Rebecca Quit Because:

"On rare occasions when I am really low I think about dieting again, then I remember I don't actually want to get fatter.

Slowly, my eating is changing since I quit dieting. I am less driven by food. I feel less need to eat everything there is. I am more attracted to 'healthy' food rather than 'junk.' It's a slow process because I spent 40 years training myself to eat in unhealthy ways.

Not dieting is hard. In many ways it is much harder than dieting. You don't get the high of weight loss or the reinforcement of smaller clothes and compliments. There is a constant subtle fear that it is wrong not to diet. On the other hand, not dieting brings much more stability, consistency and peace.

There are various places where I have learned a lot and some people who have changed with me that offer me support. But honestly, the work is my own, it is a very internal process. I am the one who has to accept who I am and work toward good health. Information is easy to find. Implementation is harder."


Ani Quit Because:

"I remember being at the gym when I was 6 and my cousin told me I couldn't have a pop later because that defeats the purpose. Dieting taught me that I couldn't know if I was hungry, full, sad, happy, angry. I became detached from my body to survive. My tummy would say, 'I'm hungry.' I would respond, 'Shut up, here's some water.' I learned that the body is not something to be beaten into submission.

Oh, and my body did start falling apart. I wasn't getting enough nutrition. One day I was running and my quad just tore. My poor body was so hungry and thirsty that it stopped working. I decided to quit DIEting and start living: I stopped reading fashion magazines which helps my mental health immensely. I cook, enjoying foods in their natural state as much as possible. I listen to my body. I try to be gentle. I find FUN ways of moving that are pleasurable and comfortable.

I don't feel like a prisoner or victim to myself anymore."


Substantia Quit Because:

"I was among the first people in the US to do Fen-Phen in the '90s. That was the last of many diets for me. I learned the diet industry is a massive and unscrupulous money-making machine, of which the media (and a good many medical professionals) are complicit, often even participatory.

I actually phoned my doctor once, worried I might die from never putting food into my mouth. I decided to quit dieting and be healthy instead. I listen to my body, respect nature and human variation, and I focus on overall health, which includes happiness.

The shame associated with food and body have fallen away, making room for the pleasure and function provided by both. The results of altering nature for the sake of misguided vanity are temporary, but the damages can last a lifetime. I've developed a more critical eye when reading media coverage of medical studies, and find my methods supported there. I also get regular medical check-ups and am reassured by my stats. I think the best thing that you can do for your body is to give it pleasure and attention."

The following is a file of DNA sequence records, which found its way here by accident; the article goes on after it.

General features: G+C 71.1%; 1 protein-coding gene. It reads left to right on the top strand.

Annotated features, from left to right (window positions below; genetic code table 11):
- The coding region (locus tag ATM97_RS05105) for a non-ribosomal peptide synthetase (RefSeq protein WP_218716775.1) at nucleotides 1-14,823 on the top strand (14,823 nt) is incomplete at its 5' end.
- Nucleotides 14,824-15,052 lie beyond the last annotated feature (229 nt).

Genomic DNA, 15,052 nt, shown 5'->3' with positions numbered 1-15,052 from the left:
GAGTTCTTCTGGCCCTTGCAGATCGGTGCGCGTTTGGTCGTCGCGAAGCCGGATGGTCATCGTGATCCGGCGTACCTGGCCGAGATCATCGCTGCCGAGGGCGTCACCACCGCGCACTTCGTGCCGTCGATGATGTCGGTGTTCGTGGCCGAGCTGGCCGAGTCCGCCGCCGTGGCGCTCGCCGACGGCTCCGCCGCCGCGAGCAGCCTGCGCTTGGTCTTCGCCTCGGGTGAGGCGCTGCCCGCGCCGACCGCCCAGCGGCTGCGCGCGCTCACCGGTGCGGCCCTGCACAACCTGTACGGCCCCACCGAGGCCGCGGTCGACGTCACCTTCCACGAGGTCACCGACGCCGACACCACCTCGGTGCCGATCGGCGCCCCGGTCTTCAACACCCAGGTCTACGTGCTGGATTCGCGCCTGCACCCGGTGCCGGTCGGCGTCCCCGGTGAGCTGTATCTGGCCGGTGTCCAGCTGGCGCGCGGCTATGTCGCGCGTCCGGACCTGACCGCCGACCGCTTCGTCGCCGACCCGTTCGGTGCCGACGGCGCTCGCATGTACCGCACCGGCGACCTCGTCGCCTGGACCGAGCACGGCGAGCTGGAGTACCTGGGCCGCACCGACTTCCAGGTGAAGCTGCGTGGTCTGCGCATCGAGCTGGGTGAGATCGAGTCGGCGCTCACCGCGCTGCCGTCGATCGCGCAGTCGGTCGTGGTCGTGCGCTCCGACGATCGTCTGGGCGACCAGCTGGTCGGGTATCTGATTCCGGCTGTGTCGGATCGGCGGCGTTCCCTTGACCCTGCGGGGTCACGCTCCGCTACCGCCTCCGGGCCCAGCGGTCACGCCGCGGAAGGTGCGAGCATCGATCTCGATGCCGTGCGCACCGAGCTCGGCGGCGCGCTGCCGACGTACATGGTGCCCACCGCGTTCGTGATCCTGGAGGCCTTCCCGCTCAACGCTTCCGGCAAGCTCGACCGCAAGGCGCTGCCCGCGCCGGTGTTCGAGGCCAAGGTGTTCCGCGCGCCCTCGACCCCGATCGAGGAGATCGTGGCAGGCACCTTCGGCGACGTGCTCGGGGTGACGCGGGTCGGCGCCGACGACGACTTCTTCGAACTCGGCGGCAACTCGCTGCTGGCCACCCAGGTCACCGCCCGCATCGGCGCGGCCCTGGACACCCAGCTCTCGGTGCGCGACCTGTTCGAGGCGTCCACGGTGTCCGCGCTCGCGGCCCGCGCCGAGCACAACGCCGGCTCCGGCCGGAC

Annabel Quit Because:

"I believed, falsely, that every 3500 calories cut would result in a pound of weight lost and that would somehow bring me closer to 'happiness' which I mistakenly linked to my weight. I began to resent food and those who enjoyed it. Restriction meant I could not find a way to enjoy foods without binging. Since I feared getting fat, I purged. Bulimia developed as I cared more about being thin than my own life.

My recovery was jolted at Green Mountain at Fox Run, an anti-dieting retreat. I came back a changed woman who wanted to declare peace with her body and use her energy to grow as a person and treat herself well. I now understand that living my life hoping that I'll do/be ___ when I weigh ____ was the worst thing I could do for my health.

Now I work out because it's challenging and I feel great doing it. I eat a whole-foods and plant-based diet because it makes me feel healthy. You can be healthy without hating yourself. Treat your body like the most precious gift you've ever received. Because it is."


Candice Quit Because:

"I spent my girlhood on a diet: Gritty Alba shakes, Nutri-System, Weight Watchers - everything. My dear, loving father desperately wanted his black, very fat daughter to "fit" in a white mid-western majority where I so clearly didn't and never would. Sadly, it was only after he died that I quit dieting.

I created space and funds for exercise and dance. I tapped into the local food movement and the divine pleasures of home cooking, eating intentionally and fortifying nutritional value into everything. I learned how to detach and breathe. I became a mother and my love for my son and the importance of my family's health and wellness started to trump everything.

I feel more brave and bold - less apologetic and sensitive. I find deep meaning in being fat, in making people take a second or sixteenth look at what beauty, femininity, motherhood, and sexuality should look like. I am a fat mother of a skinny kid and the fat wife of a skinny woman. My amazing family understands me and never puts limits on what's possible for me.

Live richly with what you have and treat yo' self as often as possible (word to Tom Haverford)."